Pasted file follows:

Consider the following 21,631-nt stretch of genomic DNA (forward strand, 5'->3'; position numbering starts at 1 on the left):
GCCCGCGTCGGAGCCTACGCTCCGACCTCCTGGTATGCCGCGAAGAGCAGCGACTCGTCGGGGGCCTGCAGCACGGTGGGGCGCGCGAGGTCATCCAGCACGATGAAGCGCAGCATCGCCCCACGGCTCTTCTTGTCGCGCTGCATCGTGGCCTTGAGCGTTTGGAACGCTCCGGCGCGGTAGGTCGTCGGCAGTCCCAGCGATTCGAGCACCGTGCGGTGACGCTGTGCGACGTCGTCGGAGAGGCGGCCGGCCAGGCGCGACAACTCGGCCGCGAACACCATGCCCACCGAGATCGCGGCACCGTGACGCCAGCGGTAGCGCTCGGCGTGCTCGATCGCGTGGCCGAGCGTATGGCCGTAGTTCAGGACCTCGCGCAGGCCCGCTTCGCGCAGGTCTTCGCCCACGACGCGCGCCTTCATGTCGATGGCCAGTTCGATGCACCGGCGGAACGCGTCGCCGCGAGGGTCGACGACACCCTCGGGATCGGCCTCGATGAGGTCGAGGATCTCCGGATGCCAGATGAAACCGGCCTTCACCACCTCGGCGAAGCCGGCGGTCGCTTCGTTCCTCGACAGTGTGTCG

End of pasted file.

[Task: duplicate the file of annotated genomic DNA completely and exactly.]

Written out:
Consider the following 21,631-nt stretch of genomic DNA (forward strand, 5'->3'; position numbering starts at 1 on the left):
GCCCGCGTCGGAGCCTACGCTCCGACCTCCTGGTATGCCGCGAAGAGCAGCGACTCGTCGGGGGCCTGCAGCACGGTGGGGCGCGCGAGGTCATCCAGCACGATGAAGCGCAGCATCGCCCCACGGCTCTTCTTGTCGCGCTGCATCGTGGCCTTGAGCGTTTGGAACGCTCCGGCGCGGTAGGTCGTCGGCAGTCCCAGCGATTCGAGCACCGTGCGGTGACGCTGTGCGACGTCGTCGGAGAGGCGGCCGGCCAGGCGCGACAACTCGGCCGCGAACACCATGCCCACCGAGATCGCGGCACCGTGACGCCAGCGGTAGCGCTCGGCGTGCTCGATCGCGTGGCCGAGCGTATGGCCGTAGTTCAGGACCTCGCGCAGGCCCGCTTCGCGCAGGTCTTCGCCCACGACGCGCGCCTTCATGTCGATGGCCAGTTCGATGCACCGGCGGAACGCGTCGCCGCGAGGGTCGACGACACCCTCGGGATCGGCCTCGATGAGGTCGAGGATCTCCGGATGCCAGATGAAACCGGCCTTCACCACCTCGGCGAAGCCGGCGGTCGCTTCGTTCCTCGACAGTGTGTCG